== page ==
I have a confession to make. I have been taken by the cute cover of the paperback edition of this book and this is the primary reason why I got curious about it in the first place. You must know, I am not quirky when it comes to book covers but there are times, like this one, when a cute cover actually makes me take a second (longer) look at a book. I was able to get hold of a free ebook, and although my copy does not have that cute cover in it, I am still glad I got my curiosity satiated.
All along, I thought that The Perks Of Being A Wallflower is just a typical coming-of-age story, not far different from Paul Zindel’s Confessions of a Teenage Baboon or an older version of Judy Blume’s Are You There, God? It’s Me, Margaret. I didn’t exactly expect to get too emotionally affected with this book. With Chbosky’s writing, however, it is hard not to become affected.
The main character is Charlie, and that is all we can ever know about his name. The story is told in his voice through a series of letters to an anonymous addressee we will also never come to know. Despite this anonymity, Charlie recounts the details of his life starting from his first day in high school. Charlie begins his letter by explaining why he needs to write the letters to this particular person by saying:
“I just need to know that someone out there listens and understands and doesn’t try to sleep with people even if they could have. I need to know that these people exist.”
I am reminded of what a friend told me one time: “There is absolute comfort in anonymity.” Somehow, I am inclined to agree. Being anonymous makes us more honest with ourselves and our feelings and this is when our true selves finally get to the core because we are not conscious of what others might say or think about us. I remember keeping a diary when I was in grade school which actually only contains the names of my crushes, but I remember being so careful about it that I still used codenames for them, lest my mother sees my it!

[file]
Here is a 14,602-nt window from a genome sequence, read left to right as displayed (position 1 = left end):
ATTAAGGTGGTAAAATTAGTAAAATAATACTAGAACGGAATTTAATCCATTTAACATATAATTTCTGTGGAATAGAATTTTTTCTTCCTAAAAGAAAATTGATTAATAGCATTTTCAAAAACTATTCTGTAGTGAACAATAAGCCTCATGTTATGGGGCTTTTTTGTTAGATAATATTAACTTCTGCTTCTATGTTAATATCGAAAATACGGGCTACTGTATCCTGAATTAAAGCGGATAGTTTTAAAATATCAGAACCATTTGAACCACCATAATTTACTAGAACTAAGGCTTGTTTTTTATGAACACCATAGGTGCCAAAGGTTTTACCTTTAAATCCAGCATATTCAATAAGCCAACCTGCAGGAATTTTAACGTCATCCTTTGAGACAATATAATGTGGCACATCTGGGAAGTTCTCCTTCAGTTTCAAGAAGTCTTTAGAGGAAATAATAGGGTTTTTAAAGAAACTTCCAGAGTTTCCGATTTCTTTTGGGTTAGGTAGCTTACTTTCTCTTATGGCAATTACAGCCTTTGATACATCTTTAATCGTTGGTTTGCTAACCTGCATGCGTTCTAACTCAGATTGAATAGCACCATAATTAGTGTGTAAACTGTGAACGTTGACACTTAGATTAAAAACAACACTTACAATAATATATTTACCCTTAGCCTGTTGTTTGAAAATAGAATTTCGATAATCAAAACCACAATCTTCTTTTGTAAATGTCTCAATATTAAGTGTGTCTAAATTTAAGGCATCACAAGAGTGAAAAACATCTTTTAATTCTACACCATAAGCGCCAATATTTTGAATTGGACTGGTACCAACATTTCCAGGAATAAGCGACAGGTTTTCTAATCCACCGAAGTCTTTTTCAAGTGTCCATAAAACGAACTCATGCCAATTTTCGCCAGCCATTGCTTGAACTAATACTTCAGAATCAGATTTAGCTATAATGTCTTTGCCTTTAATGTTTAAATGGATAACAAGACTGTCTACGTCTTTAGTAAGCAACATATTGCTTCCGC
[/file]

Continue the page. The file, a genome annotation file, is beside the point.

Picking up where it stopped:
The letters of Charlie are intimate and honest and depicts his strong resolve to find friendship and acceptance, despite his being a wallflower. What is a wallflower exactly? Charlie’s friend, Patrick, describes a wallflower as someone who “see(s) things. You keep quiet about them. And you understand.”
Charlie knows that he is a wallflower so he tries his best to participate. In the process, he meets Sam and Patrick whom he considers his bestest friends in the whole world. Of all the characters recounted in Charlie’s letters, I love his teacher, Bill, the most. For one, he gives books to Charlie and, for two, makes him write essays about them. I didn’t have any teacher like Bill though I would have loved to have one like him because at least I would have an early start writing book essays. Now, these books aren’t part of a subject but are actually extra work, but I can feel that Charlie enjoys them because these books play a major part in his story. And these books are, as a matter of fact, classic books! Come to think of it, Charlie is only 15 and he already digs classics! I feel so intimidated, especially that most of the books he mentioned I have not ever seen or heard before. But at least I am reading The Great Gatsby now. I plan to read Catcher in the Rye next. No small thanks to dear Charlie.
At 15, Charlie is very observant and introspective.
“I don’t think we should base so much on weight, muscles, and a good hair day, but when it happens, it’s nice. It really is.”
I don’t think I am like him when I was that age, except for his constant desire to get good grades. The friends he associated with and the kind of school he went into was far different from what I had when I was in high school. Still, I felt a strong kind of affinity with what Charlie has to go through growing up and his musings are very heart-warming, albeit melancholic. What kind of parents does Charlie have who cannot tell when their son is high on LSD or marijuana? My goodness.
But despite his parents’ failings, Charlie still has a big heart. He loves to give gifts and takes a lot of effort to choose which kind of gift he could best give to someone. Poetry, cassette tapes, books – all the things that are important to him he chose to give away. At that age, Charlie already knew that loving also means giving.
“And I guess I realized at that moment that I really did love her. Because there was nothing to gain, and that didn’t matter.”
Finally, I want to share one of my most favorite parts:
“So, I guess we are who we are for a lot of reasons. And maybe we’ll never know most of them. But even if we don’t have the power to choose where we come from, we can still choose where we go from there. We can still do things. And we can try to feel okay about them.”
What kind of a 15-year old can say that? Oh, Charlie.
29/50 2012 Goodreads Reading Challenge.
2/4 Required Reading: August 2012